If you are looking for a happy, fun movie for a relaxing night in, Room is not that movie. It is an emotional, stressful, and evocative tale about a young woman, Ma, played by Brie Larson, who was kidnapped as a teenager and has lived hidden away in captivity for seven years. Her captor, a creepy man she calls Old Nick (Sean Bridgers) brings her the bare necessities to survive and consistently rapes her and abuses her. During captivity, she gave birth to a son, Jack, who is 5 at the time of the movie and played by Jacob Tremblay. This horrific description is scarring and leads to many high-stress emotional moments throughout the film. Room is successful as a film just for showing all of these emotions in a genuine fashion, but its true achievement is the amazing ability to relay the story through Jack’s eyes. He has a child’s wonder and naïveté that keeps him from seeing just how horrible his situation is. Jack’s entire life has occurred in the confined shed that he knows only as “Room,” to which the movie owes its name. Jack’s concept of reality is distorted, thinking of things through the lens of his extremely limited spatial understanding: things exist either in Room or in TV. Since he only knows of this limited reality, he refers to most objects with the “zero article,” treating things like unique objects with personal names rather than using definite or indefinite articles to identify a particular objects. For example, he refers to “chair,” “room,” and “door” rather than saying “the chair” or “the door.” This adds to the completeness of how Jack’s world-view is depicted and makes each interaction fascinating, horrifying, and terribly engrossing.
*Spoiler* watching Jack’s reactions following his and Ma’s escape is also very telling for some real-life victims of these kinds of horrible acts. He struggles to adapt to the direct sunlight, the prevalence of germs, and he is afraid of all of the things he’s never seen. The complex emotions of watching Jack experience the World for the first time is truly wondrous and simultaneously depressing.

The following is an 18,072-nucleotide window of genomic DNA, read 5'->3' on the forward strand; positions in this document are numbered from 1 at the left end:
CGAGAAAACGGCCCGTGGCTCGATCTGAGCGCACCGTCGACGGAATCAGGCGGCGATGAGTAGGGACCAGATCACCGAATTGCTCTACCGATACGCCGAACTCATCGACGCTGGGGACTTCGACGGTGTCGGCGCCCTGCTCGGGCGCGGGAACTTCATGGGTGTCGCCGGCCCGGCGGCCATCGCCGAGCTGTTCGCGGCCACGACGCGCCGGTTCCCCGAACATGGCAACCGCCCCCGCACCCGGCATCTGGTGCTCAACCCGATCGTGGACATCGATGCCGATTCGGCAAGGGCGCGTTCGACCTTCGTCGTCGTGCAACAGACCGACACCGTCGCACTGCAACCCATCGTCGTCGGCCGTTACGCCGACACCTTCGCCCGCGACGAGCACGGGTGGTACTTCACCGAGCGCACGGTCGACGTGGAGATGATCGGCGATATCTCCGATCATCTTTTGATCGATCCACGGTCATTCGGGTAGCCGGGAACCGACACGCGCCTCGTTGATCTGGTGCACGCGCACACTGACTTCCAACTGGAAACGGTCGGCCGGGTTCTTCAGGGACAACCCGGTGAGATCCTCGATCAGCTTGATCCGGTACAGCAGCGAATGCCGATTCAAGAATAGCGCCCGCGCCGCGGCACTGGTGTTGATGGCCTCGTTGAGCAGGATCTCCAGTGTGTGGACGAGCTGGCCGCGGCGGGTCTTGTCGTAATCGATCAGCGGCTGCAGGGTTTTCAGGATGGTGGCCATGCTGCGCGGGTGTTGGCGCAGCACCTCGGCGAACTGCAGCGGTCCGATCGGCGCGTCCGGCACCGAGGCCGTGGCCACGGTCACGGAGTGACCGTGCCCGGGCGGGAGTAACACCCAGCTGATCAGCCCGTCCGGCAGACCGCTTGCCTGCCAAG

Overall, Room is the kind of amazing film I never want to see again. I was blown away by this film and was glad I watched it during the day time. Everyone should watch, just prepare yourself a few hours afterward before trying to sleep. Amazing acting by both Larson and Tremblay, the kid definitely could have gotten a nomination and Larson most definitely deserved her awards. I picked Room for Best Picture because it really challenged and affected me more than any other film this year. I think it made the rash of captivity stories in recent years into something more personal and even more horrifying. This film did something unique and took risks, but it succeeded in making an unforgettable experience. Blorg! and Academy Pick: Best Actress; Blorg! Pick: Best Picture
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